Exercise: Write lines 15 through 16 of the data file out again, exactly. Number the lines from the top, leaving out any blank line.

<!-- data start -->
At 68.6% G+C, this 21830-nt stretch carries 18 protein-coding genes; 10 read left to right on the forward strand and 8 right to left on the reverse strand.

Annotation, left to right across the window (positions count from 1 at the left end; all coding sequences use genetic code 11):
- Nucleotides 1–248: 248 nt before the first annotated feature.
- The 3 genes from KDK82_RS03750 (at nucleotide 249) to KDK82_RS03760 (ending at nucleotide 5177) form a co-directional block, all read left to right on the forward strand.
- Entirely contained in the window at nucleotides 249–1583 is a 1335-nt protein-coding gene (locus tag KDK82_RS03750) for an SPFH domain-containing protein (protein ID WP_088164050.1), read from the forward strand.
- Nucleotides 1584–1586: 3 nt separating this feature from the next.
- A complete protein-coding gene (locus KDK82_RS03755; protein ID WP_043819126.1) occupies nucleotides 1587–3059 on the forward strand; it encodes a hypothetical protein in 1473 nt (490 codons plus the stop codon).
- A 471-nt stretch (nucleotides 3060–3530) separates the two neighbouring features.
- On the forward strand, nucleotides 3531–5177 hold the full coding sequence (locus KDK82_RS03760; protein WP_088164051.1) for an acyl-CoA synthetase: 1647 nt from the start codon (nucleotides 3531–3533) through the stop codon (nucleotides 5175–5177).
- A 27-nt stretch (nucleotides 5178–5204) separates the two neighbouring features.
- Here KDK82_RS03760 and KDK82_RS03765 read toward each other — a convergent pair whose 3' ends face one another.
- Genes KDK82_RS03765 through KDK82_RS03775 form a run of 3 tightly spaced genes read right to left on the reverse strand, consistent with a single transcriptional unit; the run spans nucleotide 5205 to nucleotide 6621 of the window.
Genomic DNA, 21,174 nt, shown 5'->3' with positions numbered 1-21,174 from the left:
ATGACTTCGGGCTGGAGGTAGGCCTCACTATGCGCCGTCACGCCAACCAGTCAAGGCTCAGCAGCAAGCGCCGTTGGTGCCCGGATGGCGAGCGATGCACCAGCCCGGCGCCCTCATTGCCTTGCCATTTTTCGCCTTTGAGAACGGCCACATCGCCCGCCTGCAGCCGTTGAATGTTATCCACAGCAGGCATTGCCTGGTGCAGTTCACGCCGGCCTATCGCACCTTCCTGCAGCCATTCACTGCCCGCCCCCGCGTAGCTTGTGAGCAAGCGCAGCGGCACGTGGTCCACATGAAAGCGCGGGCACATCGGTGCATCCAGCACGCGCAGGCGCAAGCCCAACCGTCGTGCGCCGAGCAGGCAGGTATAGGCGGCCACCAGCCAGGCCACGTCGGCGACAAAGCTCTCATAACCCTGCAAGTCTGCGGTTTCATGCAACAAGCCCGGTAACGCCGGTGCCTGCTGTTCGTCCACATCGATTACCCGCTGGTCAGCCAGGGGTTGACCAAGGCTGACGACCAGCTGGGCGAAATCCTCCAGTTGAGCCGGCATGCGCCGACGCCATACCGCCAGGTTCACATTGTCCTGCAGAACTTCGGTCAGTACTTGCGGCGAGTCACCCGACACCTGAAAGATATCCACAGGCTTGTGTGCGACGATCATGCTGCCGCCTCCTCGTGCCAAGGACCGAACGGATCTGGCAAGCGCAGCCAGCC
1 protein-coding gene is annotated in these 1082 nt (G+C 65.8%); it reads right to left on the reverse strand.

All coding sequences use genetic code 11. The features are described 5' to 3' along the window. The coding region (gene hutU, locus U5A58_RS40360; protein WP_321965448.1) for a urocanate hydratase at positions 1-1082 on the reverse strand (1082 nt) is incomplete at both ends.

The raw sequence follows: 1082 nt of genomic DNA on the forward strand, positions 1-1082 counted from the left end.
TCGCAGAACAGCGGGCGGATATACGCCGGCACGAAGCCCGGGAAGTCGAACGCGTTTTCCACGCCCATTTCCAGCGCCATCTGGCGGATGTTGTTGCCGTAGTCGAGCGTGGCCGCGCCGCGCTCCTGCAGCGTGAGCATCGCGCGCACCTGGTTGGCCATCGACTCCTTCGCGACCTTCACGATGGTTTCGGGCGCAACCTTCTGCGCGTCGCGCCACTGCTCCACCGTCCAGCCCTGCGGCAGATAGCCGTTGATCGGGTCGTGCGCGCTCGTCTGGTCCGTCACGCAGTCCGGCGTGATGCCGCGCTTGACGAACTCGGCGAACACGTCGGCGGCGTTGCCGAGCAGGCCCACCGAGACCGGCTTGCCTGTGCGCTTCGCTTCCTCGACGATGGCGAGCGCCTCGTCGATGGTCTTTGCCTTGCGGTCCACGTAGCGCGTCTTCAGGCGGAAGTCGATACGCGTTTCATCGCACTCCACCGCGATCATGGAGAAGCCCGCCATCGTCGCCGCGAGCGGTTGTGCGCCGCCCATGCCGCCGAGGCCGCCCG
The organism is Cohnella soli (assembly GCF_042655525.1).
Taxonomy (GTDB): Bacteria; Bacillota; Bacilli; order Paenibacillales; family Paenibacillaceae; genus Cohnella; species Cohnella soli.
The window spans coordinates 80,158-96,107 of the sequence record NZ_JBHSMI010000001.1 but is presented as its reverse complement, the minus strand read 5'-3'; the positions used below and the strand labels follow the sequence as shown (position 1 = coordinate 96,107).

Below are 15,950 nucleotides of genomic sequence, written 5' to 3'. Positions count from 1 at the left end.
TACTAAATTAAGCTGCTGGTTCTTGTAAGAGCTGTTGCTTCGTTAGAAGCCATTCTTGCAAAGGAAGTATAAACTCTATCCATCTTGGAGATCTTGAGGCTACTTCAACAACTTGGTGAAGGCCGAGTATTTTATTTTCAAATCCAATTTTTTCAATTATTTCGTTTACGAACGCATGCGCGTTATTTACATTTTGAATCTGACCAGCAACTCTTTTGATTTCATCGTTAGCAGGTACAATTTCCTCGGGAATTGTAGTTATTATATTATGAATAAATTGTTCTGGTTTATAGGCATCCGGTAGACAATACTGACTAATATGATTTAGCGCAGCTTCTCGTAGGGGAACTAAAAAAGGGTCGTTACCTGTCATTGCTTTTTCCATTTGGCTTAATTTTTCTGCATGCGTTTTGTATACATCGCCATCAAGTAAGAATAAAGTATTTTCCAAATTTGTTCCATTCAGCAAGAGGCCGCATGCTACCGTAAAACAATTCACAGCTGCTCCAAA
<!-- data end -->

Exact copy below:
1 protein-coding gene is annotated in these 1082 nt (G+C 65.8%); it reads right to left on the reverse strand.

All coding sequences use genetic code 11. The features are described 5' to 3' along the window. The coding region (gene hutU, locus U5A58_RS40360; protein WP_321965448.1) for a urocanate hydratase at positions 1-1082 on the reverse strand (1082 nt) is incomplete at both ends.